US offers another billion in loans to help bury Ukraine

Secretary of State John Kerry offered of $1 billion in American loan guarantees and pledges of technical assistance to the Ukraine’s new government, a senior State Department official said on Tuesday.
The purpose of the loan guarantee is to support Ukraine’s efforts to integrate with the West.
The United States will also send technical experts to help Ukraine’s national bank and finance ministry, provide advice on how to fight corruption and train election monitors to help establish the legitimacy of Ukraine’s coming election.
American officials are offering assistance in recovering “stolen assets,” an allusion to the billions of dollars that are alleged to have been spirited out of the country by former President Viktor F. Yanukovych and powerful businessmen.
The United States will also provide technical advice so that Ukraine might lodge complaints with the World Trade Organization should Russia try to use trade as a political weapon.
Economic sanctions to punish Russia for its military intervention in Crimea, the senior official said, are likely to be imposed within days.
“I think there will be movement on sanctions very likely later in this week,” said the State Department official, who could not be identified under the agency’s protocol for briefing reporters on Mr. Kerry’s trip. “There’s a whole spectrum of sanctions.”
Mr. Kerry’s visit here, his first as secretary of state, is both a symbolic and tangible illustration of American support as the White House has tried to line up European backing to counteract Russian pressure on the new Ukrainian authorities.
Mr. Kerry plans to meet with the acting prime minister, Arseniy P. Yatsenyuk, and the acting president, Oleksandr V. Turchynov, as well as leaders of the Rada, or Ukrainian parliament.
And Mr. Kerry will pay homage to the protest movement by visiting the Shrine to the Fallen, a memorial to protesters who died in the tumultuous events on Feb. 20 that ultimately led to the ouster of Mr. Yanukovych.
The Obama administration has been pursuing a two-track strategy of ratcheting up the economic pressure on Moscow even as it has offered Russia a so-called off-ramp by suggesting that international monitors might be sent to Ukraine to ensure that the rights of the Russian-speaking population are protected while Russian troops returned to their barracks.
There are no signs that the moves by the United States and its partners have prompted a rethinking by Moscow.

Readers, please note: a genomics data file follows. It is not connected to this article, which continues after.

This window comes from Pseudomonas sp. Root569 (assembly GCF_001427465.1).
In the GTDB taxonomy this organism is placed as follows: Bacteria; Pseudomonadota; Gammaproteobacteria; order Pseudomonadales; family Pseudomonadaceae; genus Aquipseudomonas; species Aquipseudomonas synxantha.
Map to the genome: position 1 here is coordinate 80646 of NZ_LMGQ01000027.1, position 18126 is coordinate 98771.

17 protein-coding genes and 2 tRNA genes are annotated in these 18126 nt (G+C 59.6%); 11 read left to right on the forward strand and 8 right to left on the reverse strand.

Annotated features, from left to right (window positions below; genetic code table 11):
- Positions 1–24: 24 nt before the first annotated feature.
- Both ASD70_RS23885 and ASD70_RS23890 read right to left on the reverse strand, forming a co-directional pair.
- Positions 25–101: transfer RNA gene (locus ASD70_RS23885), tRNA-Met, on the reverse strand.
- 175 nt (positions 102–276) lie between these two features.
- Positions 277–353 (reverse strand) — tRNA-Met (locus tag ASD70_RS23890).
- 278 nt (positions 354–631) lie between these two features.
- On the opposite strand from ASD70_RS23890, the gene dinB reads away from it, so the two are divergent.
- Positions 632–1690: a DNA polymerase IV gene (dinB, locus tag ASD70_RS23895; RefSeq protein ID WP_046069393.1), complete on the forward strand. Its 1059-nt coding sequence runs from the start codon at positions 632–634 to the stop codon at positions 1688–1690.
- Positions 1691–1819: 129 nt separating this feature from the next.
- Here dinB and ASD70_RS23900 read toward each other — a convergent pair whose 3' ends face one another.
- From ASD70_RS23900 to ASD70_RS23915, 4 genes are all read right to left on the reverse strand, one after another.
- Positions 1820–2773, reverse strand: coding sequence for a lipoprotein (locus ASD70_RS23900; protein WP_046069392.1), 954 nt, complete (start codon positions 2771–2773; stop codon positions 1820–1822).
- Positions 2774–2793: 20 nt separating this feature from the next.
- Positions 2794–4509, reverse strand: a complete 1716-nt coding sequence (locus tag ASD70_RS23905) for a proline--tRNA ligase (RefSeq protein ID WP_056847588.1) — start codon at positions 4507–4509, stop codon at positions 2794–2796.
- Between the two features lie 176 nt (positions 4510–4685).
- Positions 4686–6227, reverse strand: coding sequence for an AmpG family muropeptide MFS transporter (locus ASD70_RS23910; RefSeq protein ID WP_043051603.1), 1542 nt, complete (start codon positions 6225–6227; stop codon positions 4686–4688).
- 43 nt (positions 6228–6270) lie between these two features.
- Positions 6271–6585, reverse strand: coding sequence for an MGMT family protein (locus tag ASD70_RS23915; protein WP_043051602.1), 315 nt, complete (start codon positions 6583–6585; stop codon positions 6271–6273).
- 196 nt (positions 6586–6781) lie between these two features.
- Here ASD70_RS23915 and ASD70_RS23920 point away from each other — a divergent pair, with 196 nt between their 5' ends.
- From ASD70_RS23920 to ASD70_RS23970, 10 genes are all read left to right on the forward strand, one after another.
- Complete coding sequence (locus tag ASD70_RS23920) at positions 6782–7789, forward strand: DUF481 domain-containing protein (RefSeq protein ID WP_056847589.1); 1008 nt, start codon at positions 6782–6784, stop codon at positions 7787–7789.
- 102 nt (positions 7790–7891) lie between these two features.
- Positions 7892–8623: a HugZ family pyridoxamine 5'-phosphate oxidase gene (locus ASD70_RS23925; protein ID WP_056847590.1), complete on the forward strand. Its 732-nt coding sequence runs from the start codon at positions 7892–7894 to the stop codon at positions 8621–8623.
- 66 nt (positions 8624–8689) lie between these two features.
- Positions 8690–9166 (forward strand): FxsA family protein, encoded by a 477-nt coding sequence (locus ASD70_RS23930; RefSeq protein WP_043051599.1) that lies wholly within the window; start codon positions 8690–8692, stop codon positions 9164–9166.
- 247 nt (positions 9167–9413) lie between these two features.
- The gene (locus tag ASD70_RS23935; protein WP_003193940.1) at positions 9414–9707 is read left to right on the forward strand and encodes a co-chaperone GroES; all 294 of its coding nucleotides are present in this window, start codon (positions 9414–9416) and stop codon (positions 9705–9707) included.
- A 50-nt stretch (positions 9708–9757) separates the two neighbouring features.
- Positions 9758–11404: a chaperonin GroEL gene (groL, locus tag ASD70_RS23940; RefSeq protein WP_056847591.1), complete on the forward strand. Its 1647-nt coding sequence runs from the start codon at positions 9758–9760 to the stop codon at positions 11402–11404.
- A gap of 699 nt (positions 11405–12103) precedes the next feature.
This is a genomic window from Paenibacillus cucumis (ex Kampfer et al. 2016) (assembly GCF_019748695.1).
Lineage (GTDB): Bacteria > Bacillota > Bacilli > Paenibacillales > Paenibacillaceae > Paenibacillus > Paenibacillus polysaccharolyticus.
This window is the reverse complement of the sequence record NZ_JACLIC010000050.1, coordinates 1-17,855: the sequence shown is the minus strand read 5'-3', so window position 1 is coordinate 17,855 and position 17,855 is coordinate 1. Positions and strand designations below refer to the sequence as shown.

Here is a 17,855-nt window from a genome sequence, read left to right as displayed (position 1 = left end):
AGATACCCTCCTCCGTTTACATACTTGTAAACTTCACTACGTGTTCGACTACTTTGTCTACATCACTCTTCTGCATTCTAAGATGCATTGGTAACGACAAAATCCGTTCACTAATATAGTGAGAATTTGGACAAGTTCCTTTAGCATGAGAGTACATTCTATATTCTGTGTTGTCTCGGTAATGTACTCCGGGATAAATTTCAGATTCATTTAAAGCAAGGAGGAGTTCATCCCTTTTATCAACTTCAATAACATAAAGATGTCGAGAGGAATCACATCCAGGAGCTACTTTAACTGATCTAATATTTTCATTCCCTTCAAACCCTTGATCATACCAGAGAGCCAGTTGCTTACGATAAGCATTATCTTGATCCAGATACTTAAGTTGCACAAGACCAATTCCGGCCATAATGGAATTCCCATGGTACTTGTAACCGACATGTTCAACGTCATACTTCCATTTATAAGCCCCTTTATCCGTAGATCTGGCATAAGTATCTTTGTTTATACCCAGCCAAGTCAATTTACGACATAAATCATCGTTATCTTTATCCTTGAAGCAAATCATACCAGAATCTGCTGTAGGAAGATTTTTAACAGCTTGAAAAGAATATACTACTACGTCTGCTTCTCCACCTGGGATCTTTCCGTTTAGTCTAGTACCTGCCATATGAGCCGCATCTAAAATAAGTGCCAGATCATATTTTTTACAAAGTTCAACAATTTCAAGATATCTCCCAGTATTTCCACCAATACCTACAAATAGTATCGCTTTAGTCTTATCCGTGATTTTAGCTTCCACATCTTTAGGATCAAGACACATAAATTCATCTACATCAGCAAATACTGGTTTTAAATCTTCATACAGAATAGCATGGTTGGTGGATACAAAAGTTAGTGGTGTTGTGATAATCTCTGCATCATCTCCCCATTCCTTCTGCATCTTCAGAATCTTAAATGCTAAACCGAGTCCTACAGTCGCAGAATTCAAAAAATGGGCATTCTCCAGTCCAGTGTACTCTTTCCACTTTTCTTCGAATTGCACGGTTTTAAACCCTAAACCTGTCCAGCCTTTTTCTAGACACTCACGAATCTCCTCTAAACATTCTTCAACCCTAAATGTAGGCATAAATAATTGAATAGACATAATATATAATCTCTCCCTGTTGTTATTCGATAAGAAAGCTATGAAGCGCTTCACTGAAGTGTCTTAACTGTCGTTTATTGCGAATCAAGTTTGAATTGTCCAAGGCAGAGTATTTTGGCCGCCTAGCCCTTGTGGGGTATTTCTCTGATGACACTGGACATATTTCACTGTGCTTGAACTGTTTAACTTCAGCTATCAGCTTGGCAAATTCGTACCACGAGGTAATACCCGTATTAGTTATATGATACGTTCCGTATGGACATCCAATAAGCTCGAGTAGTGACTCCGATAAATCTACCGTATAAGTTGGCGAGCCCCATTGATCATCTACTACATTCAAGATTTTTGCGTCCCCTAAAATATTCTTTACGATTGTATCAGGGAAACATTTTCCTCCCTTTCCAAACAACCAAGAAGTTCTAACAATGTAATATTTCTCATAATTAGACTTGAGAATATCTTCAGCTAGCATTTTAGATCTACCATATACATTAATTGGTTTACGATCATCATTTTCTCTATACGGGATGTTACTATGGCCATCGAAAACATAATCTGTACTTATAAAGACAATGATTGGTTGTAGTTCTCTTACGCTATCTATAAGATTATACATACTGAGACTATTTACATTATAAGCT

The State Department official said that Russia was continuing with the “solidification” of its control over Crimea and that there was a “continued inflow of Russian troops” there. The Russian force in Ukraine has grown to 16,000, according to Ukrainian officials. And the senior American officials said there were reports that Russian helicopters had approached Ukrainian airspace, prompting Ukrainian jets to scramble to intercept them.
A key element of the American plan to reverse the Russian intervention — sending international monitors — seems to have no particular appeal for the Kremlin.
The Organization for Security and Cooperation in Europe is sending an initial group of 10 monitors to Ukraine. The United States and other Western nations would like to see the number of monitors increased so that the monitors could not only visit eastern Ukraine but also eventually Crimea while Russian troops returned to their barracks. But Russia has not supported such a move.
The American-backed loan guarantee, which is intended to help Ukraine defray the increased costs attributed to a reduction of energy subsidies from Russia, is contingent on backing from Congress in the United States, but there has been growing support among lawmakers for firm action.
“We are going to work with Congress on providing a $1 billion loan guarantee aimed at helping insulate Ukraine from the effects of reduced energy subsidies based on what transpired in Russia,” the State Department official said.
Russia could try to counter such economic efforts by raising gas prices to Ukraine further. If that happened, the United States might be funneling aid to Ukraine that would end up in Russian coffers.
“The Russians are major holders of Ukrainian debt,” the senior American official acknowledged. “So in any scenario in which Ukraine is getting financial assistance, some of the money very likely is going to end up in the hands of Russian institutions. I think there is probably no way of avoiding that.”


US Treasury Secretary Jack Lew made it clear on Sunday that Ukraine should begin discussions with the IMF as soon as a transitional government is in place in Kiev. Under IMF rules, the institution can only lend to elected governments although it can begin negotiations before then.

Ukraine’s finance ministry said it needed US$35 billion in foreign assistance over the next two years and called for a donor conference to raise money. French Foreign Minister Laurent Fabius said a donor conference was under consideration and “this should be worked out in the coming days”.


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